The only “routine” that is consistently meaningful to the horse is that you are always the same person every time you are around the horse, that you are always predictable in your mood and actions. You should not be male or female around the horse. You should not bring any thoughts or emotions from other parts of your life into the time right “now” when you are with your horse. Your attitude is always the same; your actions always create a sense of rhythm and relaxation in the horse. It’s that calm, predictable sameness that makes the horse feel comfortable and safe around you, no matter what else may be happening.

That’s a really hard thing for most people to do. They’re more likely to react to a change like that mother in the grocery store and the students whose horses startled when they first heard the bird distress calls. For example, let’s say it’s a really cold morning and the rider goes to the barn anticipating that the horse is going to come out of his stall fresh and frisky and ready to buck. You can bet that the horse will live up to the rider’s expectations. If the rider went into the horse’s stall acting like it was just an ordinary morning no different from any other morning in the spring or summer or fall or winter, then the horse would act like it was just another morning, too.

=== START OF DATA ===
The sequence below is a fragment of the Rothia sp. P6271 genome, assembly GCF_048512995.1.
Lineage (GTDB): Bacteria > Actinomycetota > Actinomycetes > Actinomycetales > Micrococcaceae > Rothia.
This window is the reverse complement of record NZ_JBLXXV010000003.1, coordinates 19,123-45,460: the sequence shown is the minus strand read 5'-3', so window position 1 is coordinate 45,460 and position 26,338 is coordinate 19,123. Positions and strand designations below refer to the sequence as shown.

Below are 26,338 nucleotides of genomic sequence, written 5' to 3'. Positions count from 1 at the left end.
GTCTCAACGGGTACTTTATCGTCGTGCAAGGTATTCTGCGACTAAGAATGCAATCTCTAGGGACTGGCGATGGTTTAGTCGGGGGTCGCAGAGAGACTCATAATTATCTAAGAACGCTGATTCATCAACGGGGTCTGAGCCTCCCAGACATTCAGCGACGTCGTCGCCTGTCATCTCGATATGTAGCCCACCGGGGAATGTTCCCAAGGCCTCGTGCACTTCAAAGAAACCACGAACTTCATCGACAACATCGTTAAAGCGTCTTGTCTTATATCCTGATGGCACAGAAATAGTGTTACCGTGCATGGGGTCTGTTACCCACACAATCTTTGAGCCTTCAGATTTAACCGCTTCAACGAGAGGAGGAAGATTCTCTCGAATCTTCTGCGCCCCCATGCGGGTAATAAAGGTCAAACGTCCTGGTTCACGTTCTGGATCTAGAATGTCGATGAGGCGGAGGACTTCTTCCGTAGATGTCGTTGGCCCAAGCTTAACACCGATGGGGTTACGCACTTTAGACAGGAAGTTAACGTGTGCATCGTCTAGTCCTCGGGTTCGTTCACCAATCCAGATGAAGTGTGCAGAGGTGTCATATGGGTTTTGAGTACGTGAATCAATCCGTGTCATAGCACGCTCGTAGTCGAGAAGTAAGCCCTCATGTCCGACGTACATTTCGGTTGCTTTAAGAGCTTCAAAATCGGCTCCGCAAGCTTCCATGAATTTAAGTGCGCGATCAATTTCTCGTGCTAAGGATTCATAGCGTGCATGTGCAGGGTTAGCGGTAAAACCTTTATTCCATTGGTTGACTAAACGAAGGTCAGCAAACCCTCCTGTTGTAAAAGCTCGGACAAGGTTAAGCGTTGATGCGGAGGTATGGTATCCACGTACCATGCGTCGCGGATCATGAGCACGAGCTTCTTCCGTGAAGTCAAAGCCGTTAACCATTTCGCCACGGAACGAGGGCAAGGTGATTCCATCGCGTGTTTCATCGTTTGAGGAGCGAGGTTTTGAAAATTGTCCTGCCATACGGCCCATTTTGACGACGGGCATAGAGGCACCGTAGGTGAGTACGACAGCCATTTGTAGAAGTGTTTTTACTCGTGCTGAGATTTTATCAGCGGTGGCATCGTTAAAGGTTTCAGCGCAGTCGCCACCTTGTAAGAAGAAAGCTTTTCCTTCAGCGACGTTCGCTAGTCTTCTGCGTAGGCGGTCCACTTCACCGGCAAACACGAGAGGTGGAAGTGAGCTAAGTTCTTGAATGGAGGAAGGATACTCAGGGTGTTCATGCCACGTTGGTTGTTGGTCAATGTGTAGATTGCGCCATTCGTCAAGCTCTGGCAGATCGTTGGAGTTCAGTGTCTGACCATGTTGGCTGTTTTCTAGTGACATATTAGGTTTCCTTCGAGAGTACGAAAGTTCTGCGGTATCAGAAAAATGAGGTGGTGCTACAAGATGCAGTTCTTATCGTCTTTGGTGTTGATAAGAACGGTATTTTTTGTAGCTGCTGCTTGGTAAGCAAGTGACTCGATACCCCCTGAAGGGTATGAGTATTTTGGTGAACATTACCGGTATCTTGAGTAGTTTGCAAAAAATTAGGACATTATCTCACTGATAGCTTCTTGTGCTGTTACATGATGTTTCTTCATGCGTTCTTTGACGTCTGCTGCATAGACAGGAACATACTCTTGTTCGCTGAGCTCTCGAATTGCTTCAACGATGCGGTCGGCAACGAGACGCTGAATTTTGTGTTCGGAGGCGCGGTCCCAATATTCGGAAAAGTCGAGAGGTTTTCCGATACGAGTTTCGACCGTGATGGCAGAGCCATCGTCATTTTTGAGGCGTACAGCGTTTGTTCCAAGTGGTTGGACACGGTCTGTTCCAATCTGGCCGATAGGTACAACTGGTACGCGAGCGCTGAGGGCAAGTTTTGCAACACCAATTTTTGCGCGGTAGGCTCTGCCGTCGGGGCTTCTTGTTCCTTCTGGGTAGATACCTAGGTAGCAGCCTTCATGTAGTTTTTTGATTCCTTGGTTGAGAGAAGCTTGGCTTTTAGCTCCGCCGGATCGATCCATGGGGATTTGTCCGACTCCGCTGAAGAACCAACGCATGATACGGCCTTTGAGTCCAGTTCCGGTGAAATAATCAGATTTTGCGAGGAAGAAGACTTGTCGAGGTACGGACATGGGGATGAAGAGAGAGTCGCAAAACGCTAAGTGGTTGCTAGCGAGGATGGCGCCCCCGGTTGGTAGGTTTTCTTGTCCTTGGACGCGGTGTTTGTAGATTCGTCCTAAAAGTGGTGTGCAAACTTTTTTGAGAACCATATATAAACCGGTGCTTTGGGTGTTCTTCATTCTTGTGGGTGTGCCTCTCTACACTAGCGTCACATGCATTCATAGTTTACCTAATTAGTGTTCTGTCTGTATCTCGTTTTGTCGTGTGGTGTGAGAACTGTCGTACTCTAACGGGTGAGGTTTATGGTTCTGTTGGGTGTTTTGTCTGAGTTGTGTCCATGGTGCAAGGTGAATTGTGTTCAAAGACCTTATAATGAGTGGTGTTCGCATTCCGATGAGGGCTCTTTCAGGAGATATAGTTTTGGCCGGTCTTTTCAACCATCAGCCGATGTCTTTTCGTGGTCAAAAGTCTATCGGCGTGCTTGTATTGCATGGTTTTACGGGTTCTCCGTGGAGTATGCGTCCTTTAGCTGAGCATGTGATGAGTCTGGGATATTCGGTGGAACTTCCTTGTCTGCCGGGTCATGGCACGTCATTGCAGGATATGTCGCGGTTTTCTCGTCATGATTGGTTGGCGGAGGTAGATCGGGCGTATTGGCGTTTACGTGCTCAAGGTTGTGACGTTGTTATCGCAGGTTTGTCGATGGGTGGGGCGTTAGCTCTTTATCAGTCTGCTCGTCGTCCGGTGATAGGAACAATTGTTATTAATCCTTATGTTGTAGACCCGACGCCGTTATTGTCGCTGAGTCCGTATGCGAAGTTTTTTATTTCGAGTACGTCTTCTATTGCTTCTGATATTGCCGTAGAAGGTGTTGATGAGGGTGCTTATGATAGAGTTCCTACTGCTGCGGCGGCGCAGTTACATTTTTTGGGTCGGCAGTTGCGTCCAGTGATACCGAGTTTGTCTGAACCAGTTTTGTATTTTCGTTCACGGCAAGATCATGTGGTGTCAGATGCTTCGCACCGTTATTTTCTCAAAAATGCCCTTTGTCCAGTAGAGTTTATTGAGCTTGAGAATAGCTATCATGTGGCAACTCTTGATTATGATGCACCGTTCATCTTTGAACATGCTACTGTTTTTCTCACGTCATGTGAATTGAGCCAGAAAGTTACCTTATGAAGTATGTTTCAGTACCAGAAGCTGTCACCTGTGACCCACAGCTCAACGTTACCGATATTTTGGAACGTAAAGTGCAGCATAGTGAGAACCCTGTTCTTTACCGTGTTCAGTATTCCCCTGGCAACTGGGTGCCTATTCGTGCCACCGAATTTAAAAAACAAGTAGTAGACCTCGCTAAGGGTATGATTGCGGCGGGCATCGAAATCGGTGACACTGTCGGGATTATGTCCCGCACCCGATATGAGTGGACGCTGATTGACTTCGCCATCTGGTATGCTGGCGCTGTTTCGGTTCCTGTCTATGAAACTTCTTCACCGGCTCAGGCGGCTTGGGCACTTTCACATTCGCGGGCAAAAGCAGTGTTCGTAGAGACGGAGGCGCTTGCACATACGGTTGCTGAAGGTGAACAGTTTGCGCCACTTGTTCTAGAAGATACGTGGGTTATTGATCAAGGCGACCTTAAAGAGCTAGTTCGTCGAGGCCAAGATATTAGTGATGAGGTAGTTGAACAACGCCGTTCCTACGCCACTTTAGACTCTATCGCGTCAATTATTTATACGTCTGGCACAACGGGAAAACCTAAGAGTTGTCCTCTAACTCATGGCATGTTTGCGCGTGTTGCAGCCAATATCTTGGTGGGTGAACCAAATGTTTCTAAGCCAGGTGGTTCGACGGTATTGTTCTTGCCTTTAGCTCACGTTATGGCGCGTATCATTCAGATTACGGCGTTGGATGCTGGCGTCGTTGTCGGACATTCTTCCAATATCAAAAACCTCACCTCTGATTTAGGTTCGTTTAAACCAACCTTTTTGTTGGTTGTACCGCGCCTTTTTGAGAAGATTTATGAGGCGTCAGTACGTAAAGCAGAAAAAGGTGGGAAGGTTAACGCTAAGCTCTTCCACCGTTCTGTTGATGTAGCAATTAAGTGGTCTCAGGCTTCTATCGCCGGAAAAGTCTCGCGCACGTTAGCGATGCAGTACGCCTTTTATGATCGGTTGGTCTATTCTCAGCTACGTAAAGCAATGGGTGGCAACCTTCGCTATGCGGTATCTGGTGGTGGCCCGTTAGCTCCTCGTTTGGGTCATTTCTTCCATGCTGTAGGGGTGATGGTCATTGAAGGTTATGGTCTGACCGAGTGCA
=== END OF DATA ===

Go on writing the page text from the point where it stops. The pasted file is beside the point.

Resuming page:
A lot of time the interactions between what a person does and a horse does has to do with making sure the person doesn’t anticipate what might happen and, in that anticipating, make it happen. You need to teach yourself not to interact with the changes in any situation so that your horse won’t interact with them. You need to learn to be the same, the same, the same, and the same from moment to moment. As soon as a rider gets excited or afraid, they communicate that to the horse through some slight change in their body or their breathing which breaks up the feeling of rhythm and relaxation we want to convey to the horse.

That feeling of relaxation and rhythm is basic to everything else we want to do with him. The horse is going to relate his feelings about everything that happens to him to your feelings and attitudes about them. So you need to pay attention to your attitude all the time. You need to keep your attitudes and your body language relative to the feelings you want to communicate to the horse. No matter what changes out there in the environment or the usual “routine”, you want to stay exactly the same.